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    As a rule, stitches are best done within the first 4 hours or so of when the wound happens. After that, it is best to let them heal by what is called secondary intention, which simply means they heal from the outside in, forming scar tissue to cover the wound. This way you don't sew germs into the wound, making abscess formation more likely. Clean a really dirty wound the first time with dilute Betadine or dilute hydrogen peroxide. Don't keep using these products unless the wound is still dirty because they kill some of the new cells as well as germs. Pick foreign matter out of it with tweezers if necessary. Then use Neosporin or a similar antibiotic ointment once or twice a day til healed. They do better if indoors, to prevent dirt getting in the wound and flies laying their eggs in it. They also usually do better if isolated so the others won't pick at the wound. If outdoors, there is a product sold for horses that deters flies that should help. Sometimes isolating them with one companion works well. If an abscess forms, you will need to drain it with a sterile needle, but if you catch wounds early enough, you may be able to prevent this from happening.

    You can basically use human meds and methods on wounds, with one exception. Never use a product that contains a "caine" drug, used for pain relief, such as benzocaine, cetacaine, etc. The reason is that chickens are extremely sensitive to these drugs and can actually die from ointment on a wound. In general, don't try to dress a chicken's wound.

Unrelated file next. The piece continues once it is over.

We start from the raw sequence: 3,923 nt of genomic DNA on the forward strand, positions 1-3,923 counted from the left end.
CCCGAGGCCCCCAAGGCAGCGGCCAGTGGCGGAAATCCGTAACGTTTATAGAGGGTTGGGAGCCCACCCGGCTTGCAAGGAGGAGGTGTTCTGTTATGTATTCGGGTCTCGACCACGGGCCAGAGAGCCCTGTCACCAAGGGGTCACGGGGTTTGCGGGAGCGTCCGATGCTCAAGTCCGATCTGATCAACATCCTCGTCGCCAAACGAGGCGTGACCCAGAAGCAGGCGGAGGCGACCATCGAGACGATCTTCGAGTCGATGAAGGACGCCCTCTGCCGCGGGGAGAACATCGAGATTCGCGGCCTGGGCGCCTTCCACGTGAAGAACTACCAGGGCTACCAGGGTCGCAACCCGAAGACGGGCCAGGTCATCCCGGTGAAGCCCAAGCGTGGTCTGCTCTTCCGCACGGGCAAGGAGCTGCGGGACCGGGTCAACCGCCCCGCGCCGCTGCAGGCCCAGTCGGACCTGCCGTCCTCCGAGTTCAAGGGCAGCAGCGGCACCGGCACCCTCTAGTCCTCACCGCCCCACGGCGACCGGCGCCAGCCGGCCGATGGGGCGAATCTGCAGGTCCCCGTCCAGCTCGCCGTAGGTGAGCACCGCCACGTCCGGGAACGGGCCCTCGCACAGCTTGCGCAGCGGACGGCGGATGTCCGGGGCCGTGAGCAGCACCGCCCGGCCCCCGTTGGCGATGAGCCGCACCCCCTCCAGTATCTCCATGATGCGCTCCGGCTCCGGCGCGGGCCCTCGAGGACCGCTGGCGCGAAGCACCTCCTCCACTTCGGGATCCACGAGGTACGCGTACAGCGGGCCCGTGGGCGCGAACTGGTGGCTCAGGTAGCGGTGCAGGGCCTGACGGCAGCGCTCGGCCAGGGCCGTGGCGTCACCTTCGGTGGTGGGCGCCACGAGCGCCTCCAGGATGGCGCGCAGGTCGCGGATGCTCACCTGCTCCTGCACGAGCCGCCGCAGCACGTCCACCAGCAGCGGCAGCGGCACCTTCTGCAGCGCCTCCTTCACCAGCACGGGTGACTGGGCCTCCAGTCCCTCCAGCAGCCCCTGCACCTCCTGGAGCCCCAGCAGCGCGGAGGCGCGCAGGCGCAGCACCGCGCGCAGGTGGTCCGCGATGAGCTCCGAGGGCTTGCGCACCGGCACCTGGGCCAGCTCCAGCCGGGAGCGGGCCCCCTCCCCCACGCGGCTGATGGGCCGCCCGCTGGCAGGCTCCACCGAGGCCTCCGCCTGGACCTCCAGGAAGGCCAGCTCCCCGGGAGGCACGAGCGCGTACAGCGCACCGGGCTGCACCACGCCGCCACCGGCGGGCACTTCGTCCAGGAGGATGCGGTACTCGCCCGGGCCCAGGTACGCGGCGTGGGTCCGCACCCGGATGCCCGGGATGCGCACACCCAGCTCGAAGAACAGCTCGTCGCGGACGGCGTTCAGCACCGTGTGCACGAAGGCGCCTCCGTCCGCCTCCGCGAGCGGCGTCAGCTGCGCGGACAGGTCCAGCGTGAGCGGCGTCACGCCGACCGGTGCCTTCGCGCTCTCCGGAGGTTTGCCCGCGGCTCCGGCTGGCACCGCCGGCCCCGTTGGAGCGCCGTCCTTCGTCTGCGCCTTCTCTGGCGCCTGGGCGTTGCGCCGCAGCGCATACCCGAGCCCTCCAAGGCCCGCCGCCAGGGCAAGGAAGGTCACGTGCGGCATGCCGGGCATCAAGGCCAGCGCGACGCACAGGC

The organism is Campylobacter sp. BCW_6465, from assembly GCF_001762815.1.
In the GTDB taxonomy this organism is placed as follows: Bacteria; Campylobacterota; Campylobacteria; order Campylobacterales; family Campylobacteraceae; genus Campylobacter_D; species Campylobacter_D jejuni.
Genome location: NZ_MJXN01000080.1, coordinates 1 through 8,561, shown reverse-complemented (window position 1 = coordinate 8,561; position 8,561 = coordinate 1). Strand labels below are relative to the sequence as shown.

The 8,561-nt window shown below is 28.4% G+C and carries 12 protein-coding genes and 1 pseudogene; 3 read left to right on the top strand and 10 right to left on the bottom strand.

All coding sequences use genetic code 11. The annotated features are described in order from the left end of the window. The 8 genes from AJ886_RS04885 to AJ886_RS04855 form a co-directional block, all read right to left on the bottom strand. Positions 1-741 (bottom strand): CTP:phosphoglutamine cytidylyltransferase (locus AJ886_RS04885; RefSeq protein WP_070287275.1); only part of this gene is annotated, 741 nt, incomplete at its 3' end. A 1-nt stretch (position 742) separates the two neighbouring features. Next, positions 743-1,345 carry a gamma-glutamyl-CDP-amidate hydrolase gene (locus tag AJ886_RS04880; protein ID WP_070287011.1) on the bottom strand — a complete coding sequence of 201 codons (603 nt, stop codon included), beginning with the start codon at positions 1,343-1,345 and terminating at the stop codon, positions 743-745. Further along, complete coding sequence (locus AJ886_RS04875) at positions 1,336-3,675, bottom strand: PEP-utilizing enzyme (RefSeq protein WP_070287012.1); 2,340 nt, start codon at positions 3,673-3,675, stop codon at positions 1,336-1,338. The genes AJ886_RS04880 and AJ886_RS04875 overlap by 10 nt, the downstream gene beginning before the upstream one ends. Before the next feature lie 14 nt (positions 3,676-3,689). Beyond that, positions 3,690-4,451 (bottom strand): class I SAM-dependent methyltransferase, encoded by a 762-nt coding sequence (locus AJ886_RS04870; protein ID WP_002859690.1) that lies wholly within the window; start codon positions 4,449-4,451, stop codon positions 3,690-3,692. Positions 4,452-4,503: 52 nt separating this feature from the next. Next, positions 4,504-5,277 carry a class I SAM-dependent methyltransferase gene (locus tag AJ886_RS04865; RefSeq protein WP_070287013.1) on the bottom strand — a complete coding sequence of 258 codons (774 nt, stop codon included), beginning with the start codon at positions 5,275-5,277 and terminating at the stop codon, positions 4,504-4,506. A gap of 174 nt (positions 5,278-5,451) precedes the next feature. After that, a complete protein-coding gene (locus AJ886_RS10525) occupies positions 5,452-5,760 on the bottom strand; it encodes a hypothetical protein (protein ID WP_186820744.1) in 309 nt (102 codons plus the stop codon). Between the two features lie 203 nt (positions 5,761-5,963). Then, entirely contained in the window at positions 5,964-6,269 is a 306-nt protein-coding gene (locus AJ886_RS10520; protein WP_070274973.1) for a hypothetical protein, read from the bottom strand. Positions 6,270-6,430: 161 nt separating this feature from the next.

You can always come here with questions if needed, of course! This website contains info on fractures, fowl pox, and all sorts of other things. Try the search function, or just make a thread and ask.

    There may be one good book out there hat covers these things, but I'm sorry, I wouldn't know.
     
  3. Eggcessive

    Eggcessive Chicken Obsessed Premium Member

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    If you think there is an abscess, you may want to lance it, and take some gauze and squeeze out the drainage. Many times these will open and drain on their own. Whenever there is a dirty wound, it is best to not stitch it. Actually, keeping it open for two days with peroxide or weak betadine and a Q-Tip, and applying antibiotic ointment, may help prevent these abscesses. That doesn't work when you don't know it there, though.

    It does sound like you may need to look around for other nails or possible problems so they won't get injured again. Chickens are the nosiest little creatures, and anything that can be knocked over, stepped on, eaten accidentally, or cut them must be removed. It's kind of like baby-proofing your coop and run, LOL.
     
    1 person likes this.
  4. deacons

    deacons Chillin' With My Peeps

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    New Hampshire
    On your broader question of learning to be self-sufficient with home vet care, I wonder if an avian vet would let you "intern" (for free) with them for a few months, so you could be exposed to enough of the common problems that you develop your own set of skills? I'm sure there are insurance/liability considerations for them, but I think I'd ask (assuming your personal work schedule allowed you to do that). Also, I wonder if a 4-H poultry club might be a place to learn, maybe if you're volunteering to help the group you would also get the side benefit of picking up the knowledge the kids are learning?

    I often ask myself this same question. I've picked up a lot over the years about doing basic first aid stuff for dogs and horses just by hanging around barns and having animals long enough. But I'm pretty new to chickens- have had a small backyard flock for going on 3 years now. I don't have any kind of "poultry mentor" in my network and feel like I am often just making my best guess about what to do for my girls based on what I know about dogs and horses, and then whatever I pick up from internet sites like this one. It's certainly not perfect, but it's the best I can do.